Journalists hold placards as they participate in a protest march against the rape of a photo journalist by five men inside an abandoned textile, in Mumbai August 23, 2013. REUTERS-Danish Siddiqui
Journalists hold placards as they participate in a protest march against the rape of a photo journalist by five men inside an abandoned textile, in Mumbai August 23, 2013.

"I hope this verdict will act as a deterrent", stated the Maharashtra home minister. Reports of rape and sexual assault skyrocketed following the wave of protests that took place in 2012. The new laws introduced by Parliament ensured that particularly brutal rapes would be punishable by the death penalty. The reported incidence of rape in India remains low, however, in comparison to Western countries. Family shame, a wish to remain anonymous, social backlash, and indifference all to blame.

Those who attacked the photojournalist in Mumbai, the one Indian city considered relatively safe and fairly cosmopolitan, evinced no dread of consequences in their brazen planning and carrying out of the rape. They separated the female journalist from her male journalist companion; tied him up and proceeded to assault her. They had little fear of police action, even using their cellphones to call friends to join them, using the code message "The prey has arrived".

When they finally released the woman from her anguishing ordeal she was warned that photographs taken during the assault would be published to mortify her socially, if she dared to report what had happened to her. The photojournalist responded by going right to hospital, and reporting the crime. In response, police initiated a broad, high-priority action soon arresting five men in swift succession, and then recording their confessions.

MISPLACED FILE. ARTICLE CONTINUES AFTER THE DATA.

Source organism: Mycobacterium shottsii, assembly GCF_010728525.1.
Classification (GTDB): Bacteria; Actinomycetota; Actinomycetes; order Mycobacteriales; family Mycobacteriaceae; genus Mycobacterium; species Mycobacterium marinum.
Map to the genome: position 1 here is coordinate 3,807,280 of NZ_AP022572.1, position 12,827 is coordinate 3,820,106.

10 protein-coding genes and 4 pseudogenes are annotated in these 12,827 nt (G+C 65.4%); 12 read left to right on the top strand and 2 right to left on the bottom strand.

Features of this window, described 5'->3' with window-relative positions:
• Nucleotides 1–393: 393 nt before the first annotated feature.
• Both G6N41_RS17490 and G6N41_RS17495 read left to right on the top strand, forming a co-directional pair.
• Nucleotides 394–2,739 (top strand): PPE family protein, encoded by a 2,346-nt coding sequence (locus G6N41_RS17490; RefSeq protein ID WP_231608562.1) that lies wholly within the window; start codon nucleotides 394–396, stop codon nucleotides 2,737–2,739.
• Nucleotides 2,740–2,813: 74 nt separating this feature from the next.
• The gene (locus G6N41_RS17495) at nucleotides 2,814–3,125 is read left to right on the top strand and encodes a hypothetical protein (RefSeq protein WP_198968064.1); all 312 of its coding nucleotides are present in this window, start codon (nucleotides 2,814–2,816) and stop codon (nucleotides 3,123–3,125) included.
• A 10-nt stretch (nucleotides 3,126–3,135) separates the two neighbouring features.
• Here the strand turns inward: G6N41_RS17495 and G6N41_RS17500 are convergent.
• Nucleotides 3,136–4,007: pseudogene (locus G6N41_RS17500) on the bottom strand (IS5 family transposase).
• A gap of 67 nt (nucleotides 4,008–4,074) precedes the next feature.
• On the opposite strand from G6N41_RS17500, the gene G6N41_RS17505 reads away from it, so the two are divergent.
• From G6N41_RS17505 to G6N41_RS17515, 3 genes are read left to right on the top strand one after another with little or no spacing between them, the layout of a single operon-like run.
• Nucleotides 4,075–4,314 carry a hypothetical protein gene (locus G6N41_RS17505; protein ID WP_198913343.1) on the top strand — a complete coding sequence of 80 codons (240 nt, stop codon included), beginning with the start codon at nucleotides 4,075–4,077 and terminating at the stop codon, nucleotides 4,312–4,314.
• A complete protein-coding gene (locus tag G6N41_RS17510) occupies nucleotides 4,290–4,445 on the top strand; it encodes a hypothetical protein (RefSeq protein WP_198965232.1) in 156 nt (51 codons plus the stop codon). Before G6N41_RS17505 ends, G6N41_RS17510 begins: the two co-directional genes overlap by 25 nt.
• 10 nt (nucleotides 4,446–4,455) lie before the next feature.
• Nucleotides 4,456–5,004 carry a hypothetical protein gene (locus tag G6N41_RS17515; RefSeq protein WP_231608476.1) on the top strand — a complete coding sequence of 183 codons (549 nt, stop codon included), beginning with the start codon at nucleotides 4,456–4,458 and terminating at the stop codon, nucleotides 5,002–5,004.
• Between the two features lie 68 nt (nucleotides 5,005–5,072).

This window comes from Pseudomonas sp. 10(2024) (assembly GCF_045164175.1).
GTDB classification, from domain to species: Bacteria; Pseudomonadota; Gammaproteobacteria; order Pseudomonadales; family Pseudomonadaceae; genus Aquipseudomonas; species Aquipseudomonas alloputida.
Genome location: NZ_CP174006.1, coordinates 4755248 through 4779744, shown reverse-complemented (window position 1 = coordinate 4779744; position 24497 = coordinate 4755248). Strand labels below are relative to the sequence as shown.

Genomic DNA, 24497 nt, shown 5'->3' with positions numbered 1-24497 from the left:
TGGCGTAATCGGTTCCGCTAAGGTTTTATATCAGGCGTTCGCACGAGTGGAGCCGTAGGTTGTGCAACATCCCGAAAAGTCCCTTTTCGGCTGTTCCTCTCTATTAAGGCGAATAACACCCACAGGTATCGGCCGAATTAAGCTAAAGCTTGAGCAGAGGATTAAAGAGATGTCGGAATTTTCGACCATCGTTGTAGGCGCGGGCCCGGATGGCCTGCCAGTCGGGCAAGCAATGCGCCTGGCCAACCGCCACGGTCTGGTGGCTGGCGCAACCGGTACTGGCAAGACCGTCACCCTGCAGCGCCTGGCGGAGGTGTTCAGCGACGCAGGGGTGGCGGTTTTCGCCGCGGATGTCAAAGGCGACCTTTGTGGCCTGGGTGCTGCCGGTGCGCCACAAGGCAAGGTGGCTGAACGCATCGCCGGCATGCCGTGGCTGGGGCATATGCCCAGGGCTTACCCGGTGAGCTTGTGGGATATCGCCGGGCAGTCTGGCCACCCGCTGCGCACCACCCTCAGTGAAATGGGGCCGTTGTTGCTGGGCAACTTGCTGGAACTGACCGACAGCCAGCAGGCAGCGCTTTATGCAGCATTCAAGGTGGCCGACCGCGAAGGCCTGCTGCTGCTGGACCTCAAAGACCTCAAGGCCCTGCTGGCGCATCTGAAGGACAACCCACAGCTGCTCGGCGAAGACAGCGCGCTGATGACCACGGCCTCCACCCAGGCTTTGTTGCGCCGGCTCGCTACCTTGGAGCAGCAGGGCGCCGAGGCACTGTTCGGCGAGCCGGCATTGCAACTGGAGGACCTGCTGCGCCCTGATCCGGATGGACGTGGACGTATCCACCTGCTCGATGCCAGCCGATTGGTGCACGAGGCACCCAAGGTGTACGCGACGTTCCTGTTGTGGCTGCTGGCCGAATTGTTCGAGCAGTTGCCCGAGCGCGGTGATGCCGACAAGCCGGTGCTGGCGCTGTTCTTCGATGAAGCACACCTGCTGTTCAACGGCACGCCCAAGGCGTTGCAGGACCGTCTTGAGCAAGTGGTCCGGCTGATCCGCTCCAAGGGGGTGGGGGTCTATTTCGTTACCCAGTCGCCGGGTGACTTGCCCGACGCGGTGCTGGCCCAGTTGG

Ultimately, the men confessed to five assaults in the same spot. A public prosecutor recognized for bringing successful cases against terrorists was assigned to the case. "Rape is not the end of life", the photojournalist stated to local media. A statement that went against the grain of the culture where victims of rape are often shunned by their own families as having brought shame to family honour. Society does its part by firing women from their jobs, or driving them from their home villages.

In the photojournalist's case, the four men were convicted of criminal conspiracy, forcibly performing sexual intercourse, unnatural sex, compelling the victim to imitate pornographic video clips, disrobing, wrongful confinement, criminal intimidation, damaging reputation, destroying evidence, and gang rape.

As for the call centre worker's case, those who were involved were found guilty of criminal conspiracy, forcibly performing sexual intercourse, disrobing, wrongful confinement, criminal intimidation, gang rape, damaging reputation and destroying evidence. Their penalty has not yet been announced.

It's a small start on a long journey toward justice and equality for India's women, but only a beginning.